We all know the importance of warming up properly before a workout session. It loosens up the muscles, stretches the tendons and ligaments, gets the circulation going and prepares you psychologically for your routine.
And, most importantly, it reduces the risk of straining or injuring your body as you exercise.
Activation exercises go a step further. You’re not just preparing your body for exercise in a general sense. You’re preparing and activating the specific muscle groups which you are intending to target during the workout, and you’re doing so by going through the same movements you’ll be using, but in a less intense, less impactful way.
This means that the muscles which you’re concentrating on during the workout are fully relaxed, are well oxygenated and supplied with blood, and your muscle memory has already been trained on the movements you’re about to perform, so you’re physically and psychologically ready to go.
To make activation exercises even more effective, use a speed resistance band to add a moderate amount of resistance to each drill.
This will help get the blood pumping to the targeted areas, as well as providing some support and control over the movements you are doing, which helps you to maintain correct posture and form, so there’s no danger of training in bad habits which you would then have to “unlearn” later.
Let’s look at a few of the most popular activation exercises to prepare the relevant muscle groups for different types of workout, and see how they work in a little more detail.
Preparing For Shoulder Presses
If you are going to be hitting the weights for a few sets of shoulder presses, you need to be sure your upper body is ready for the job. One great resistance band exercise for this is the banded overhead press.
Stand straight, with your feet around shoulder-width apart and your knees slightly bent, almost as if you were dropping into a quarter squat position.
You should have one end of your resistance band held firmly in each hand, with the centre of the band running directly under the arches of your feet. Think of it as if you were skipping, except you’re standing on the rope.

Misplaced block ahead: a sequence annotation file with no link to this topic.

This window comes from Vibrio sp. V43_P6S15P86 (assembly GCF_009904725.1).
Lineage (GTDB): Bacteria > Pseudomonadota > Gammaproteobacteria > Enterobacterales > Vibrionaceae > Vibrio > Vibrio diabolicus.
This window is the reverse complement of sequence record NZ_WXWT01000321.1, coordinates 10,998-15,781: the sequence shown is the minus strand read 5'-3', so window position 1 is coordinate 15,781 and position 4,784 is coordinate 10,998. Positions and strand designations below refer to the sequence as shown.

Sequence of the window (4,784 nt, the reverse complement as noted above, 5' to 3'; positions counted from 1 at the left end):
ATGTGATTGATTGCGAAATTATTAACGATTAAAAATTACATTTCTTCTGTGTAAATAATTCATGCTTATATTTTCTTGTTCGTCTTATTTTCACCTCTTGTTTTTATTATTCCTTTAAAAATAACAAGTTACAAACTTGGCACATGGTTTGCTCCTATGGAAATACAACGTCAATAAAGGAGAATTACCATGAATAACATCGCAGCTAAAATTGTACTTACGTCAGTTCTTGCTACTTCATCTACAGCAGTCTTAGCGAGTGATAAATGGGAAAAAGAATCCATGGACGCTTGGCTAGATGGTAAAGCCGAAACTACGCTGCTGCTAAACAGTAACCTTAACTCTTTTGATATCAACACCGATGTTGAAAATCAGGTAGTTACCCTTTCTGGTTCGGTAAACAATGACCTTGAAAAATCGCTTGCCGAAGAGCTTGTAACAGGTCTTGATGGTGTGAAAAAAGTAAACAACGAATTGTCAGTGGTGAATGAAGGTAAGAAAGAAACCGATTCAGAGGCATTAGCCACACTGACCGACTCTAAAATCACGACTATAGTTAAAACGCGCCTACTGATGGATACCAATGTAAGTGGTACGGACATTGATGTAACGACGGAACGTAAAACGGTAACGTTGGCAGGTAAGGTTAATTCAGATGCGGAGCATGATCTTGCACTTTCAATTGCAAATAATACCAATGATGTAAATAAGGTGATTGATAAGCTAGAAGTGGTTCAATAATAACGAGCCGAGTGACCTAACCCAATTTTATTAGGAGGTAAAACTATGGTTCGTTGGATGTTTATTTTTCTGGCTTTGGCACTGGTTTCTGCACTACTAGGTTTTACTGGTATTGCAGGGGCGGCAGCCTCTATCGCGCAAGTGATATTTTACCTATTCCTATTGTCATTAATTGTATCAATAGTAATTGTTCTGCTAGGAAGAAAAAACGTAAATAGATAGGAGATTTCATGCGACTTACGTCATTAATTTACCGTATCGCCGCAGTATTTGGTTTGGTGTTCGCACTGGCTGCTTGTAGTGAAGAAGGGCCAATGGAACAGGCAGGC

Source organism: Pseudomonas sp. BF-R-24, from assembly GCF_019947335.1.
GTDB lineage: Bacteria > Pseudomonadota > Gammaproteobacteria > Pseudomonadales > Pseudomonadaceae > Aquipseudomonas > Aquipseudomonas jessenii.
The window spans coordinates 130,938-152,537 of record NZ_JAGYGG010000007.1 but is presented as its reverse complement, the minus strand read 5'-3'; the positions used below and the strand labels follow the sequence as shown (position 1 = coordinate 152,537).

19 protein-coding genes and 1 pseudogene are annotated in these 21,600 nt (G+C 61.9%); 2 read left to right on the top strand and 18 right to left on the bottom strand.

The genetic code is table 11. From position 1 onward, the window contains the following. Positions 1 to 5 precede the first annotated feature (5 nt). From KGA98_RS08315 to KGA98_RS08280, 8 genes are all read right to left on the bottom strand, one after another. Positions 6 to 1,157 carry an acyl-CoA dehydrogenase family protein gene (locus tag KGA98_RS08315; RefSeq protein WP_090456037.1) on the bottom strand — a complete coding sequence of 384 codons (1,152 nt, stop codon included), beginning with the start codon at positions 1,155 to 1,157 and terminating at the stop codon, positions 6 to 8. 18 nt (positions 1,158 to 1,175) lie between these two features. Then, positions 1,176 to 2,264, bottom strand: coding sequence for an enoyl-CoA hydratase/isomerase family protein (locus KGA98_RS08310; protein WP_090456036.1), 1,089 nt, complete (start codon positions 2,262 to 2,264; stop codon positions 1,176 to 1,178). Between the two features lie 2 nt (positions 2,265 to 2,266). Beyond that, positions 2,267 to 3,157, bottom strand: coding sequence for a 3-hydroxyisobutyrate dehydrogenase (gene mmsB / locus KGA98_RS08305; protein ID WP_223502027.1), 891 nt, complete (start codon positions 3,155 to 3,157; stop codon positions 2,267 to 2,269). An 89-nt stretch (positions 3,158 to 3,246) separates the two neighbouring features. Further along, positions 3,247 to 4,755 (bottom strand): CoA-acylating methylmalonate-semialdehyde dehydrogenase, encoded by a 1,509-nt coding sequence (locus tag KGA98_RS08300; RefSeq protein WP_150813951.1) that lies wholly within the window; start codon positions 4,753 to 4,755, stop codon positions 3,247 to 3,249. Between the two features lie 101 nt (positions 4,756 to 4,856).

Bring your hands up to your shoulders, with your palms facing outwards and away from you. You should feel the tension in the band. Now, with your core muscles tensed, push both of your hands up and over your head in unison, until your arms are straight, but without locking your elbows.
Pause at the furthest extent of the movement, and then smoothly and carefully bring your hands back to your shoulders, to complete one rep.
Getting Ready For Squats And Deadlifts
When preparing for these types of exercise it’s vital to ensure that your quads, glutes and calves are ready and warmed up. An ideal exercise which you can do with a resistance band is banded lateral walks.
You’ll want a shorter resistance band like a mini band, or a longer one with low resistance which you can double loop. Wrap the band around your legs so it sits just above the knees, with your feet planted hip-width apart to prevent the band from sliding down.
Now, bend at the knees slightly, and with your core tensed, take one sidestep with your right foot, stretching the band out. Then follow with your left foot. As you make each step, concentrate on your posture, don’t “rock” from left to right, make sure you separate each movement.
After about 10 to 15 reps, repeat in the opposite direction to return to your starting point.
Warming Up For Chest Presses
Before starting your nest set of chest presses, take the time to activate your pectoral muscles and loosen up your shoulder joints. You’ll notice the difference both in how responsive your muscles are and how much easier the transition into the main workout feels.
To isolate and warm up your pecs, try banded chest presses. This exercise mimics the same movements found in a regular chest press, but without the same muscle load, allowing your body to prepare itself for when you hit the weight machine.
To get started, pass your resistance band behind your back, across your shoulder blades, and take one end of it in each hand, in a palm out grip.
With your elbows bent at a ninety degree angle, raise your arms up and out so that your palms and your forearms are parallel to the ground.
Now, push forward with both arms at the same time, until your arms are fully extended in front of you, but not locked at the elbow. Hold the position for a couple of seconds, and then return to your starting position in a controlled manner, maintaining tension on the band throughout the movement. That’s one rep.
Building Activation Into Your Routine
The activation exercises above should form part of your regular warm up routine whenever you’re preparing for a weight training session. This will help you avoid injury, and maximise both your performance and your gains by flooding the specific muscles you need to use with oxygenated blood before you even lift the first weight or start the first rep.
The selection we’ve provided is only an outline. Any type of workout will have its own corresponding activation exercise. This applies to weight training as well as cardio, sports or crossfit training.
All you need to do is to match the activation exercise to the workout and you’ll soon start seeing results.